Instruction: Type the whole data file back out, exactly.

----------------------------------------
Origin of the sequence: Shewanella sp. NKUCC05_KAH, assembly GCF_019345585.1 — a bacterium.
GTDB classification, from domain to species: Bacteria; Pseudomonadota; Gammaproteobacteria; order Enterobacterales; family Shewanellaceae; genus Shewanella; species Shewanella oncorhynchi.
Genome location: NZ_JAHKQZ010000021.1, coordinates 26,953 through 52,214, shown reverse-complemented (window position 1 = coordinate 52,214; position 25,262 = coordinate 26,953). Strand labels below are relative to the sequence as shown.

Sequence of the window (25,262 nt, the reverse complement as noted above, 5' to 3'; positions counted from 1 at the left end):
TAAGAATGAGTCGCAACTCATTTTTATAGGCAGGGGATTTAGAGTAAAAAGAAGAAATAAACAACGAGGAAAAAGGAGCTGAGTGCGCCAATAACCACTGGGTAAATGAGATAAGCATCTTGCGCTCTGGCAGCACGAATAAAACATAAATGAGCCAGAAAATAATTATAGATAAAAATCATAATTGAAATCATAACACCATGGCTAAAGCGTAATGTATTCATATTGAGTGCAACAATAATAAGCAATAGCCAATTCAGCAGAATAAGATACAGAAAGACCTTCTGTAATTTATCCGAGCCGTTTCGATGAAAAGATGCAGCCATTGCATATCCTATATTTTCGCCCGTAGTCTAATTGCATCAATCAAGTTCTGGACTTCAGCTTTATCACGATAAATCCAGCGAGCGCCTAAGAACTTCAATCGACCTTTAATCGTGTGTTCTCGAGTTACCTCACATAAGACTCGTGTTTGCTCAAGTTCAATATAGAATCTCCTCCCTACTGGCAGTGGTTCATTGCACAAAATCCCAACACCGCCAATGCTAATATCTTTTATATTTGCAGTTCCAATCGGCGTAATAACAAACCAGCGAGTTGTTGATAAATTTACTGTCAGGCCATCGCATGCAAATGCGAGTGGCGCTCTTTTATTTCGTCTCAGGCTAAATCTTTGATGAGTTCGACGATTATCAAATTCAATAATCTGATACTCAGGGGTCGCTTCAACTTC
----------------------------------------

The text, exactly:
Origin of the sequence: Shewanella sp. NKUCC05_KAH, assembly GCF_019345585.1 — a bacterium.
GTDB classification, from domain to species: Bacteria; Pseudomonadota; Gammaproteobacteria; order Enterobacterales; family Shewanellaceae; genus Shewanella; species Shewanella oncorhynchi.
Genome location: NZ_JAHKQZ010000021.1, coordinates 26,953 through 52,214, shown reverse-complemented (window position 1 = coordinate 52,214; position 25,262 = coordinate 26,953). Strand labels below are relative to the sequence as shown.

Sequence of the window (25,262 nt, the reverse complement as noted above, 5' to 3'; positions counted from 1 at the left end):
TAAGAATGAGTCGCAACTCATTTTTATAGGCAGGGGATTTAGAGTAAAAAGAAGAAATAAACAACGAGGAAAAAGGAGCTGAGTGCGCCAATAACCACTGGGTAAATGAGATAAGCATCTTGCGCTCTGGCAGCACGAATAAAACATAAATGAGCCAGAAAATAATTATAGATAAAAATCATAATTGAAATCATAACACCATGGCTAAAGCGTAATGTATTCATATTGAGTGCAACAATAATAAGCAATAGCCAATTCAGCAGAATAAGATACAGAAAGACCTTCTGTAATTTATCCGAGCCGTTTCGATGAAAAGATGCAGCCATTGCATATCCTATATTTTCGCCCGTAGTCTAATTGCATCAATCAAGTTCTGGACTTCAGCTTTATCACGATAAATCCAGCGAGCGCCTAAGAACTTCAATCGACCTTTAATCGTGTGTTCTCGAGTTACCTCACATAAGACTCGTGTTTGCTCAAGTTCAATATAGAATCTCCTCCCTACTGGCAGTGGTTCATTGCACAAAATCCCAACACCGCCAATGCTAATATCTTTTATATTTGCAGTTCCAATCGGCGTAATAACAAACCAGCGAGTTGTTGATAAATTTACTGTCAGGCCATCGCATGCAAATGCGAGTGGCGCTCTTTTATTTCGTCTCAGGCTAAATCTTTGATGAGTTCGACGATTATCAAATTCAATAATCTGATACTCAGGGGTCGCTTCAACTTC